An additional 500 people joined the unemployment lines in the North during September, it was confirmed today.
Enterprise minister Arlene Foster looked to a 0.4% rise in output from the services sector as offering a glimmer of hope and noted the 7% unemployment rate for the last quarter was slightly lower than the previous three months.
But figures released today showed that output from the Northern Ireland Production sector fell by 0.5% during the second quarter of this year, while UK output increased by 1%.
The minister said: “The figures released today highlight the fragile state of the recovery in Northern Ireland and, given pressures on government expenditure, it is clear that the recovery must be led by the private sector.
“Fostering economic growth is a key priority of the Northern Ireland Executive.
“The Executive Sub-Committee on the economy will continue to work on developing an economic strategy and will be consulting shortly on their framework for action. We will seek to secure from the UK Government the necessary policy levers to grow the dynamic and innovative economy.”
But the Ulster Bank’s Chief Economist in the North, Richard Ramsey, said the sharp rise in unemployment since the credit crunch began, was leading to substantial economic damage.
“Over the last three years, NI’s unemployment register has increased by 34,800 (almost 150%) which represents just under 1,000 per month,” he said.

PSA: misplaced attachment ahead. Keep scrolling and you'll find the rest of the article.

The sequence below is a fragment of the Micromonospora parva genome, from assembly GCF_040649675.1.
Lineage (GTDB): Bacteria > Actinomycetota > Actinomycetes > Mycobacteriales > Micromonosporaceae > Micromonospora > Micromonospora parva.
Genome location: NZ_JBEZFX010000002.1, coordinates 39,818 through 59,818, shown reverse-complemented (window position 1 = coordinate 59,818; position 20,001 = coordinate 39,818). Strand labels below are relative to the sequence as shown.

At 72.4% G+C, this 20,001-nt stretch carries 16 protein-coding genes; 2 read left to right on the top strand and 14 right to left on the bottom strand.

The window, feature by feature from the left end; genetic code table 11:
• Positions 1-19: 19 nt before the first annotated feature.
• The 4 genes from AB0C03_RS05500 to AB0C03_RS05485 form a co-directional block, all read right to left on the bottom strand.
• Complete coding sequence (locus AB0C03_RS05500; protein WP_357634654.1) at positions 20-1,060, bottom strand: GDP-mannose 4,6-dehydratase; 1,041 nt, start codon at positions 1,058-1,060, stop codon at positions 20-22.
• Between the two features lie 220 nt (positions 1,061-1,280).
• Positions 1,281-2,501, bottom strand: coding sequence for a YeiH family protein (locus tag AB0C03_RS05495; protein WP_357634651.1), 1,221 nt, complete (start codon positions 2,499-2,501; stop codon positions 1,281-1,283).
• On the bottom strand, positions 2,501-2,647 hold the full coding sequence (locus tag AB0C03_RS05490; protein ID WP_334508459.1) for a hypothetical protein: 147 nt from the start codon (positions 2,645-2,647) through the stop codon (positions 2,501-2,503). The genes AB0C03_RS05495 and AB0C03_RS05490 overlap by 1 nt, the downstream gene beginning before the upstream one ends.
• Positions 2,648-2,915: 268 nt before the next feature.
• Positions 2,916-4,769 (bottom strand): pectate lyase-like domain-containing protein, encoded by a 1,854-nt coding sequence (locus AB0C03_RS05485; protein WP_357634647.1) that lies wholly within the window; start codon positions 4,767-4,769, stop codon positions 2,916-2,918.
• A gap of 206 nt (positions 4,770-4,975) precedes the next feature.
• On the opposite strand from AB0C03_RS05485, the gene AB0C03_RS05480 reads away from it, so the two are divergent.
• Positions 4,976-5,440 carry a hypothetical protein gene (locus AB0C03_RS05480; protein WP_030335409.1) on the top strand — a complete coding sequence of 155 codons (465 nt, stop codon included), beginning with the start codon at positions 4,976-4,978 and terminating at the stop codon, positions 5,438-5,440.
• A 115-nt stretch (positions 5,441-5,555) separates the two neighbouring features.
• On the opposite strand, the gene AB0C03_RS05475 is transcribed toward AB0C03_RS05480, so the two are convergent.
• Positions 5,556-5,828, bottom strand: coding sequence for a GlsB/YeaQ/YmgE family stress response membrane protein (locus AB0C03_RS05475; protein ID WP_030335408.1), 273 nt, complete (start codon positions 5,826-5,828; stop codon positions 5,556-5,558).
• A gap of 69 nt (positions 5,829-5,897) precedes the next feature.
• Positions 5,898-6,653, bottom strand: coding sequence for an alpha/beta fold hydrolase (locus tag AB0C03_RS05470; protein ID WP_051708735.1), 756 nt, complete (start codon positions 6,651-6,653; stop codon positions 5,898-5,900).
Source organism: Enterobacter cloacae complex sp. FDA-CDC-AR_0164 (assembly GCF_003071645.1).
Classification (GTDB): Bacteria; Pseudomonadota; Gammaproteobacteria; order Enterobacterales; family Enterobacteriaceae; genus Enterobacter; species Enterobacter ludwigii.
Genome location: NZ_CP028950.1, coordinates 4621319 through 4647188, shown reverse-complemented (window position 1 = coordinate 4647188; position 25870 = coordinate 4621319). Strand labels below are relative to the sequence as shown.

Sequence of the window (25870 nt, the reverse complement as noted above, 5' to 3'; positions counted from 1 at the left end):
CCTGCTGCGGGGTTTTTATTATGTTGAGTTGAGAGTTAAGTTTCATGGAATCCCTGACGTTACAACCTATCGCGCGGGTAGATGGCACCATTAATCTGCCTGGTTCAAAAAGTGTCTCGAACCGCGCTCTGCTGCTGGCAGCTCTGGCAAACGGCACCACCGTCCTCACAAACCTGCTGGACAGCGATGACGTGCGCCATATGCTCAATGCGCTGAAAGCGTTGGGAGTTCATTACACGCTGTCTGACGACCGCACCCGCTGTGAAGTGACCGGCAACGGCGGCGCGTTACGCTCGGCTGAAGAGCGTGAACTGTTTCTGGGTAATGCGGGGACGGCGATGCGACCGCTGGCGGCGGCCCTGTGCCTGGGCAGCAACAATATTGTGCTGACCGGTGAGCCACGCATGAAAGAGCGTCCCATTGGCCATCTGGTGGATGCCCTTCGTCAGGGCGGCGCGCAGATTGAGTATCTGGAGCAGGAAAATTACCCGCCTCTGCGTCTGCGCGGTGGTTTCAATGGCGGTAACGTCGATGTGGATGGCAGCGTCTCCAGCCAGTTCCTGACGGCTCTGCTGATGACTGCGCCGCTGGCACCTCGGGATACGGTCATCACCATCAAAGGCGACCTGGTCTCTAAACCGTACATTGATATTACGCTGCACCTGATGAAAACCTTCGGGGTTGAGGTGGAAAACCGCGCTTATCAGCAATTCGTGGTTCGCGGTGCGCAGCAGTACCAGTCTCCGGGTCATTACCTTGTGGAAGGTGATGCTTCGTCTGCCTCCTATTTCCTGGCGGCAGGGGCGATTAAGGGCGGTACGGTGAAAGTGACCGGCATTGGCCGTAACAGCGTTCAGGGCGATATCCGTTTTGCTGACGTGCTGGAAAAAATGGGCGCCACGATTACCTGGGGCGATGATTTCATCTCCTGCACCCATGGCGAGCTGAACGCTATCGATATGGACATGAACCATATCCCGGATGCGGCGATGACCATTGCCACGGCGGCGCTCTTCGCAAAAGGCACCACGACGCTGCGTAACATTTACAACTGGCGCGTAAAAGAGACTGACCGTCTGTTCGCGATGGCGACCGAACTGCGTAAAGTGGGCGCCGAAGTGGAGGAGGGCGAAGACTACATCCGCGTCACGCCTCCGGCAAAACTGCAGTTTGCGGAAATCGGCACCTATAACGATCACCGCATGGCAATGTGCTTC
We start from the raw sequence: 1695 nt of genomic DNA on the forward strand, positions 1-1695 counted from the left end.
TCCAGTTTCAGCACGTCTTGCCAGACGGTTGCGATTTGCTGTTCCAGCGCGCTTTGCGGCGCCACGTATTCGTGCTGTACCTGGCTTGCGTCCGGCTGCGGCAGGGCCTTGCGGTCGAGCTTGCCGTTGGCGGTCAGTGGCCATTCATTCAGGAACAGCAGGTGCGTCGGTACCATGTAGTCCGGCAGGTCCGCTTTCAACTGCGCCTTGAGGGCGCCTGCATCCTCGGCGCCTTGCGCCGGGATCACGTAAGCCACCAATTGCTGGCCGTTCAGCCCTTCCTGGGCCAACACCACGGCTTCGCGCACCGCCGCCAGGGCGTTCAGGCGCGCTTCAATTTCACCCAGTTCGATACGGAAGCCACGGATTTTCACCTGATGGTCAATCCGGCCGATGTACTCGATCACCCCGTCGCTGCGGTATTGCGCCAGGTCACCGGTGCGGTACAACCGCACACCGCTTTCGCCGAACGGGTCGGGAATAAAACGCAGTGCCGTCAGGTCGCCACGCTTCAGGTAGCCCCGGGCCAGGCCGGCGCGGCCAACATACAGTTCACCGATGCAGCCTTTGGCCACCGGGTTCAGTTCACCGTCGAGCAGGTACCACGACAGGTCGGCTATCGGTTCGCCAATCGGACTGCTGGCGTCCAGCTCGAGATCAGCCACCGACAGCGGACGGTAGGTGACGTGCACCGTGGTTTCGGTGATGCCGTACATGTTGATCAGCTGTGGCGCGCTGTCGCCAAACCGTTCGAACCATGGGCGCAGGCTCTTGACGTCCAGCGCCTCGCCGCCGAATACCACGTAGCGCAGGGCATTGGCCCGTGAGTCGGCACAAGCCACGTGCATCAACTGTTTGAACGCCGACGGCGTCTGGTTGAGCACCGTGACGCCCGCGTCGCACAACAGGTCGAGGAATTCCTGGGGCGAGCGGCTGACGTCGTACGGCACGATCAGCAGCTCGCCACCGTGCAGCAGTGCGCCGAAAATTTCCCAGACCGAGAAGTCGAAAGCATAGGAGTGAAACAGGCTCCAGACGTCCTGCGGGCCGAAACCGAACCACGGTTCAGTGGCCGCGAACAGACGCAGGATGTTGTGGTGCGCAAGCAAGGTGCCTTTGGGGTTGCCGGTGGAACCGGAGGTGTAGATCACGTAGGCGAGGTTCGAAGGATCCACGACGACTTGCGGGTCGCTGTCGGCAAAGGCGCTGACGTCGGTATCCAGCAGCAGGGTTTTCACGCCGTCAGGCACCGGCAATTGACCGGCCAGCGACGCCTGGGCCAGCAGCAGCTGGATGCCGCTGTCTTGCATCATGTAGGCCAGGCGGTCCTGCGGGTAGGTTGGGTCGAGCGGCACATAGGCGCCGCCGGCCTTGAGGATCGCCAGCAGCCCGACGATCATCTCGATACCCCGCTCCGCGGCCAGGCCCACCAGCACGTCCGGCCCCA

“These deteriorating labour market conditions have occurred before the full force of the forthcoming public expenditure cuts are felt.
“The state of the housing market, and falling house prices, has arguably attracted the most attention over the last three years.
“Looking ahead, the labour market will be at the sharp end of the fiscal correction which is about to take place.
“Therefore, the state of the labour market and rising unemployment, alongside the associated human impacts, will be under the economic spotlight over the next three years.”
He said the latest unemployment figures “portray a familiar story” and brought the total number of unemployment benefit claimants to 58,300.
Mr Ramsey said the figure was a far cry from the six figure dole queues of the 1980s which peaked at 123,500 in October 1986, but he warned of the damage being done to the economy.
Ms Foster said: “Although the figures for June to August 2010 showed little change in the Northern Ireland unemployment rate, more recent figures for September 2010 showed a further rise in the number of people claiming unemployment benefits, which highlights the ongoing impact that the recession has had on the Northern Ireland labour market.
“However, it was encouraging to note the increased output in the Northern Ireland Services sector during the second quarter of 2010. This is the third consecutive quarterly increase in the series and mirrors the pattern in the UK Services output. The latest increase reflects the improved performance of the business services and finance sector in particular.
“Against this, the Northern Ireland Production sector showed a decrease in output of 0.5% during the second quarter of 2010. It is disappointing that the output gains from the first quarter have not been maintained and the latest fall means that Production output has remained relatively flat compared to this time last year.”